Weaving machines for technical textiles often have features that differ from those for the mainstream market. As such they require special care and know-how in the assembly process. Picanol has therefore created a dedicated assembly unit for these machine versions. The production techniques employed in this "factory of the future" are highly advanced.
The basic construction of the machine is still done on the main assembly line, but then the framework is moved to the specialty zone for further completion using modular elements. This is done by a team of experts using the most modern assistive assembly techniques (physical as well as cognitive). For example they use smart lifting devices to manipulate modules in the most efficient way, along with augmented and virtual reality techniques to receive the information needed at that particular moment. The operator receives the assembly instructions on a tablet which guides him step by step in assembling the parts and monitoring the quality checklist. The wireless digital technology can also be used to ensure that all valuable data and feedback are captured and shared automatically. This is "Industry 4.0" in action.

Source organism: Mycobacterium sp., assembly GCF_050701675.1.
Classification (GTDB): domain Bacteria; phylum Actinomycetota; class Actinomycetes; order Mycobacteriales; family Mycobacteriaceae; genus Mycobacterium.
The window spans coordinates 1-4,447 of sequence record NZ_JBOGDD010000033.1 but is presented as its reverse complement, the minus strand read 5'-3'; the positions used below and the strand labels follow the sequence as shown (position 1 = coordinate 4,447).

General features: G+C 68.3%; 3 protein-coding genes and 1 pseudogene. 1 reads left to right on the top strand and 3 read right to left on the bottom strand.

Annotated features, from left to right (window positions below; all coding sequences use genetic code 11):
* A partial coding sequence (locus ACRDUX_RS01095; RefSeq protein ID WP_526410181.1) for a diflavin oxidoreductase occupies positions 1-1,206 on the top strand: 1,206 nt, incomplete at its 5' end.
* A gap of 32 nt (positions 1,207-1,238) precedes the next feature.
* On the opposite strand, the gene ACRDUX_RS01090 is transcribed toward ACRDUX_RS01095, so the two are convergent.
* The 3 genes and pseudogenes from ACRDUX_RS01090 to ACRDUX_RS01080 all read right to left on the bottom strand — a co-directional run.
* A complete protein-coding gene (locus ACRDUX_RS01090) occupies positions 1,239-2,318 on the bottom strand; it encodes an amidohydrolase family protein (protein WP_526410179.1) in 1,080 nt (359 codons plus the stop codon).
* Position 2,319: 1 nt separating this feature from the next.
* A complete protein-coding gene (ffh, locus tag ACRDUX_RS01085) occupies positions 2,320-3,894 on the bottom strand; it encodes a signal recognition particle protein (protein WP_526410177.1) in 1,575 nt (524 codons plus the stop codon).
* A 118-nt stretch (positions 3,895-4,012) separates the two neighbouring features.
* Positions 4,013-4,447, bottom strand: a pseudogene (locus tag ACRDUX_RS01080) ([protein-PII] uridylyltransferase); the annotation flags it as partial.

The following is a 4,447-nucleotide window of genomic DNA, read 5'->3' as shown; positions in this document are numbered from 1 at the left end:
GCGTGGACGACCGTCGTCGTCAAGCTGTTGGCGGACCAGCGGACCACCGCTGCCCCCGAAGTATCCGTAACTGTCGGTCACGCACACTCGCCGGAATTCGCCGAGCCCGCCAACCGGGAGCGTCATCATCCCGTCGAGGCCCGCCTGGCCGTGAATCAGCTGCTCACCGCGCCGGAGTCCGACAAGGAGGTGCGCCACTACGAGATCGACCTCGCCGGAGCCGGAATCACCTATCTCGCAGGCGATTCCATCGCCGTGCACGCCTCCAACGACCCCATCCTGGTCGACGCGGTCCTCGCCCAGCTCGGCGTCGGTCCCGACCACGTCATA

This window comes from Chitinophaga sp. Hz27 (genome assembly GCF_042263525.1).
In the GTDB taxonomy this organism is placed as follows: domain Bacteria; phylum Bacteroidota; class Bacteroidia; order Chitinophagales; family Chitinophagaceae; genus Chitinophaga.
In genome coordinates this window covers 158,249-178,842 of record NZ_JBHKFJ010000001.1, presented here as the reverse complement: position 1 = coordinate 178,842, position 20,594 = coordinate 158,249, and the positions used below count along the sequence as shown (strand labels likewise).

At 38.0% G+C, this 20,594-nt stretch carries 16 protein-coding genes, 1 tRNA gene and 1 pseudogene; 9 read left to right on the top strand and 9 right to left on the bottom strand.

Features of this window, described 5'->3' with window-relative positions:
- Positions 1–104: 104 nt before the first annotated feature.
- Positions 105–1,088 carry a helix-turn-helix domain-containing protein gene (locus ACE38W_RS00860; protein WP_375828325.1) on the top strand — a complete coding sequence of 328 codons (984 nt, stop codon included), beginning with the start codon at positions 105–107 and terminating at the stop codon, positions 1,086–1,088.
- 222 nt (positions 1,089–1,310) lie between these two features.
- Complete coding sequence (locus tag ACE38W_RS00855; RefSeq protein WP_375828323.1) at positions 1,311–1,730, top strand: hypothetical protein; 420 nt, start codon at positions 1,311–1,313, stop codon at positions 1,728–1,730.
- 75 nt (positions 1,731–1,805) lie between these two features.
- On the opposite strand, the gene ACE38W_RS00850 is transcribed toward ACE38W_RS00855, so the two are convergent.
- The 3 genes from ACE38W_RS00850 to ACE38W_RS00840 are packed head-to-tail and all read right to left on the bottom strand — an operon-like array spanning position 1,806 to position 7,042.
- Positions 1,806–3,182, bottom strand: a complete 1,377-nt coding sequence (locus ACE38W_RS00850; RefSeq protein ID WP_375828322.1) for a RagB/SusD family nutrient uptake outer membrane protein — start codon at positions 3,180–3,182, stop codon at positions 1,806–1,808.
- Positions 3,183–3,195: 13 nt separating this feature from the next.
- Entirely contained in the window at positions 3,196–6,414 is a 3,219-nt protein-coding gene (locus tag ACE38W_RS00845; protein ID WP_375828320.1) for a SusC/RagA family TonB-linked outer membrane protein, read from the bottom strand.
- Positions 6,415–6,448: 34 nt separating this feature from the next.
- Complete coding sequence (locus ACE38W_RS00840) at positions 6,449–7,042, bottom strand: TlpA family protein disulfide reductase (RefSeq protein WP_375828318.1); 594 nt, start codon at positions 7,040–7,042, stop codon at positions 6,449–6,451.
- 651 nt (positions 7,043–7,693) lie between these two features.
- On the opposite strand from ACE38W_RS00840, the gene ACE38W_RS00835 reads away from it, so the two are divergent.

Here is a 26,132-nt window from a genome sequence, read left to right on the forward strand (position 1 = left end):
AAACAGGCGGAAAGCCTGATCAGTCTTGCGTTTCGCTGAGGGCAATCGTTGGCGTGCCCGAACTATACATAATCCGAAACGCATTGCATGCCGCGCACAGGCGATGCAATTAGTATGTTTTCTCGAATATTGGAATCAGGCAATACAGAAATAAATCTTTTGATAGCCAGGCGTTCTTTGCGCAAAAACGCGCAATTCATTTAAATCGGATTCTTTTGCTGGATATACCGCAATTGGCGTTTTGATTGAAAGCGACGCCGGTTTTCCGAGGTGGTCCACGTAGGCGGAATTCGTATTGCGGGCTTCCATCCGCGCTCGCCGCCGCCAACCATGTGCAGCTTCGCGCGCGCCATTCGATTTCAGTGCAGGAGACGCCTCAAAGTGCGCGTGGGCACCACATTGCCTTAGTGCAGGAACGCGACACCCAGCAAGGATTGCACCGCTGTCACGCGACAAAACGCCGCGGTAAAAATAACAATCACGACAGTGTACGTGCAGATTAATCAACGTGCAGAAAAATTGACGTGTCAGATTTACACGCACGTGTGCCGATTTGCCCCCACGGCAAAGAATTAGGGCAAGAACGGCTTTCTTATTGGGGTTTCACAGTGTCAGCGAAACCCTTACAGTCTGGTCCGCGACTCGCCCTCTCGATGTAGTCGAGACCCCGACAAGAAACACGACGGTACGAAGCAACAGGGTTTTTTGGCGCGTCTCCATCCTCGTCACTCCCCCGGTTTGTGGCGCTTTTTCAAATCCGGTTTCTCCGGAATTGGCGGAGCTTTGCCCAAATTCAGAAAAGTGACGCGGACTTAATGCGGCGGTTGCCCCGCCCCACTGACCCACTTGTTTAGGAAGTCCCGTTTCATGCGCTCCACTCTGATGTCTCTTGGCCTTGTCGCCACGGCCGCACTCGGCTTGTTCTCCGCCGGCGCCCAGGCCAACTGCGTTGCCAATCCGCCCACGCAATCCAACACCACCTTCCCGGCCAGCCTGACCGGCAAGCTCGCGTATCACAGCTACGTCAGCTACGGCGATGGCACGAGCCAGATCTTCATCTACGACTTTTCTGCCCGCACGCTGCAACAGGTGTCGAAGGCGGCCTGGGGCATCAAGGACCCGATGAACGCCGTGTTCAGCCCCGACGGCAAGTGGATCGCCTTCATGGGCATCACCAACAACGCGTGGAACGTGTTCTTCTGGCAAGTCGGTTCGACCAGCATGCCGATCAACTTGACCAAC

In fact, not only are the Picanol products Industry 4.0-ready, but also the entire manufacturing process makes use of the Industry 4.0 technology to further increase the quality and reliability of the product.
The use of Industry 4.0 techniques in the production process will find its way into all aspects of manufacturing, not least the textile industry. The digitization of production can be seen as a 4th industrial revolution whose impact can only be compared with the three preceding ones, namely the steam-powered weaving loom (1784), the moving assembly line (Ford, 1923) and the first computer-controlled machines (1969).